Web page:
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Regarding the direction of the angular velocity vector

  1. Jan 4, 2004 #1
    If a top is spinning in the horizontal x,y planes in a counter-clockwise motion, the vector of its angular velocity and acceleration is perpendicular to that plane, specifically in the positive z direction.
    Is there any specific reason for direction? My book states that the vector must be perpendicular to the plane of motion so that is unique regardless of whether you observe the object from its top or bottom, but this answer does not seem very satisfactory. Is there another reason? Or is it really arbitrarily based on the fact that when our thumbs curl in a counter-clockwise motion our thumb points upward?
  2. jcsd
  3. Jan 4, 2004 #2
    it is a vector product, And the direction is related with axis of rotation
  4. Jan 4, 2004 #3
    I really do not understand what you mean. I do understand that yes it is a vector product, but i don't understand what you mean by how it is related to the axis of rotation, unless you are referring to what I have already said about how the direction is related to the axis of rotation through the "right hand rule"
  5. Jan 4, 2004 #4
    It is based on the cross product, which is based on the right-hand-rule, which is of course totally arbitrary. It is only important that we be consistent.

    You can check it out at ScienceWorld.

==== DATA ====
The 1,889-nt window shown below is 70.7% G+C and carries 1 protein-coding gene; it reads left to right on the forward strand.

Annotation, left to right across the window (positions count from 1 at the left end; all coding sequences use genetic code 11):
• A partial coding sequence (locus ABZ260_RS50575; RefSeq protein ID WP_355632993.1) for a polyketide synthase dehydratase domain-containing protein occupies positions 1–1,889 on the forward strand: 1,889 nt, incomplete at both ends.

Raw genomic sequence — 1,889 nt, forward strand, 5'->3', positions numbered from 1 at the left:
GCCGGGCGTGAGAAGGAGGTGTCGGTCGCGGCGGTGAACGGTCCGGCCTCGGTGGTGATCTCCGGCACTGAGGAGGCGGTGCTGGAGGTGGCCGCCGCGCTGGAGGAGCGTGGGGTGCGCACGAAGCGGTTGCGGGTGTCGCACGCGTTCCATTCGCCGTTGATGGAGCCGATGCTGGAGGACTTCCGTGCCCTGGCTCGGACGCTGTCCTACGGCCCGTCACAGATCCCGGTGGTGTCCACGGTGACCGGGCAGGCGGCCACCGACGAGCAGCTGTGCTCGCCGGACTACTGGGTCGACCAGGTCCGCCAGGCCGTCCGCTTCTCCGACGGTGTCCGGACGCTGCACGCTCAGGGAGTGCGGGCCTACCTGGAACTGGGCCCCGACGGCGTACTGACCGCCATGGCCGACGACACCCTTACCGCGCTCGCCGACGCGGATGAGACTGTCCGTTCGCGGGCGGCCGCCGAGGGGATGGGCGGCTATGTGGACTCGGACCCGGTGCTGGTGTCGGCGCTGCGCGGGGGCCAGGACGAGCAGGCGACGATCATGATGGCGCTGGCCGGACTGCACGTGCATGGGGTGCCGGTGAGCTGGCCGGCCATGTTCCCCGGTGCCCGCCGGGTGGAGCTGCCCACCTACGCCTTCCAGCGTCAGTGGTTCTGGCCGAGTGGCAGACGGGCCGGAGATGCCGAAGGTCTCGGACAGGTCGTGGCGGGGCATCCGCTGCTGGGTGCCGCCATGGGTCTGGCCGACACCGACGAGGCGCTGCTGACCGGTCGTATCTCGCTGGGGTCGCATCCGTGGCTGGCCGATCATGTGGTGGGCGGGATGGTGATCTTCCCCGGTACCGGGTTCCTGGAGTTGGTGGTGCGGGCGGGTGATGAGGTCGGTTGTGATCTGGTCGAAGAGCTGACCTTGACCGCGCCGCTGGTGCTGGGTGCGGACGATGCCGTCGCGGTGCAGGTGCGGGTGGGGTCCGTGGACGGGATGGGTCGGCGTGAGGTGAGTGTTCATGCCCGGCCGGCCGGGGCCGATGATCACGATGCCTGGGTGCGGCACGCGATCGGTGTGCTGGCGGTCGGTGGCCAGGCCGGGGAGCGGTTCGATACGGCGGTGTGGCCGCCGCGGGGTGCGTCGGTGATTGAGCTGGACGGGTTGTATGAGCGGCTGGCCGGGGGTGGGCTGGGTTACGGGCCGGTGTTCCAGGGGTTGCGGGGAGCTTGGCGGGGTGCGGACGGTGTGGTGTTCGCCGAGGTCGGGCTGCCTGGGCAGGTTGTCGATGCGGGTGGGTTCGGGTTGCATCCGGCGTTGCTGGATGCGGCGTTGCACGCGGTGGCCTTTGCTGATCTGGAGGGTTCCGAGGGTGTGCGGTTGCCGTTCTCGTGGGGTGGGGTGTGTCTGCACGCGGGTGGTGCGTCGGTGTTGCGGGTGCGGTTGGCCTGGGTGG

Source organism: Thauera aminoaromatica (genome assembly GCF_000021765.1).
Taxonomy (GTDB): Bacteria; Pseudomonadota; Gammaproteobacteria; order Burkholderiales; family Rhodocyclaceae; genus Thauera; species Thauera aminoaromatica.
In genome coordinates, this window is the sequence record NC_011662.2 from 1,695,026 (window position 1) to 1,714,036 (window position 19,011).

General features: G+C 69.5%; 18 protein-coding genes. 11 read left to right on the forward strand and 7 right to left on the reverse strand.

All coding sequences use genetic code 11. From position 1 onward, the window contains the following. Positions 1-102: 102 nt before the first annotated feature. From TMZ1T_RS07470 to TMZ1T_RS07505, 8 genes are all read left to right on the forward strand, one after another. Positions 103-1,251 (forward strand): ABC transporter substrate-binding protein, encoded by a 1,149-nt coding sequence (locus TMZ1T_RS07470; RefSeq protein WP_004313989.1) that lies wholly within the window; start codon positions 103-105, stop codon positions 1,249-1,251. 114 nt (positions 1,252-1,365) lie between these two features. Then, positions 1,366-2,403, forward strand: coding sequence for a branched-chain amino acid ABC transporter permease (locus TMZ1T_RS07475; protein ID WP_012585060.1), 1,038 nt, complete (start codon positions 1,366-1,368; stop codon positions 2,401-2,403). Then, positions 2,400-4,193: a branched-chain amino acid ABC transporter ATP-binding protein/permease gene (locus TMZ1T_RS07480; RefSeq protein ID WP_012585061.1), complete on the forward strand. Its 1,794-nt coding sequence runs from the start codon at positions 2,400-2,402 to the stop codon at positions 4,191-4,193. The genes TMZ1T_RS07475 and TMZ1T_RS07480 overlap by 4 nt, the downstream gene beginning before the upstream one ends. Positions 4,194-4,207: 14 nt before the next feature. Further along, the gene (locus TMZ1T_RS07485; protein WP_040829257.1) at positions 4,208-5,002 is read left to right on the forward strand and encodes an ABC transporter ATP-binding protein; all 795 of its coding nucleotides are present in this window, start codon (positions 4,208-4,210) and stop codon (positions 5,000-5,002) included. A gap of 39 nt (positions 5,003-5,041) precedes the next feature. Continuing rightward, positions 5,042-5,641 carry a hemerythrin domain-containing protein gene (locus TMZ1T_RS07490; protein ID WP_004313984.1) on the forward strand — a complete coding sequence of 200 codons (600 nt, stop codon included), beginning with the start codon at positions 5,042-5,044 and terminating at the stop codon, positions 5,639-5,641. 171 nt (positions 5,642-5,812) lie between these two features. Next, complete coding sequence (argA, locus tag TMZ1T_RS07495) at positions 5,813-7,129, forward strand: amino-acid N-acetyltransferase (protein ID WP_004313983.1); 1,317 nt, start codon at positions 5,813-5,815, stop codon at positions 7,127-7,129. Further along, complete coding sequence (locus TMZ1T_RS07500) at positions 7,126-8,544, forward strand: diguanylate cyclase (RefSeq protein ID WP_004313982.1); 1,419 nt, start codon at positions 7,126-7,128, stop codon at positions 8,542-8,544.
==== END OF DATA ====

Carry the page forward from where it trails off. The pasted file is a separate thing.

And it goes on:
6. Jan 5, 2004 #5
    i meant to say that the vector is || axis of rotation
  7. Jan 5, 2004 #6


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    Suppose you yourself were going to create a vector to represent angular momentum of something spinning in the x-y plane. There's no problem about the magnitude (length), it's the amount of angular momentum - fine!

    But what direction can you point it? Any direction in the x-y plane would be as good - or as bad - as any other, because any point on a spinning object points in all the directions in the plane of rotation as it goes around. So selecting any one direction in the plane and saying "that's it" is a bonehead play.

    All that's left are the two directions normal to the the plane - up and down. Now it's an even call which one you pick, and long ago they picked according to the "right hand rule" which you may have heard of. Curl the fingers of your right hand in the direction of the spin and stick out your thumb. The direction your thumb pooints is the direction of the A.M. vector.
  8. Jan 5, 2004 #7


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    A bit OT, but it is about right hand rule.

    A proctor, before a large basic physics exam on magnetism told us this. With 500 people taking the exam, there are always a few holding up their right hand and curling their fingers. And every once in a while, there's some guy holding up his left hand and doing it.

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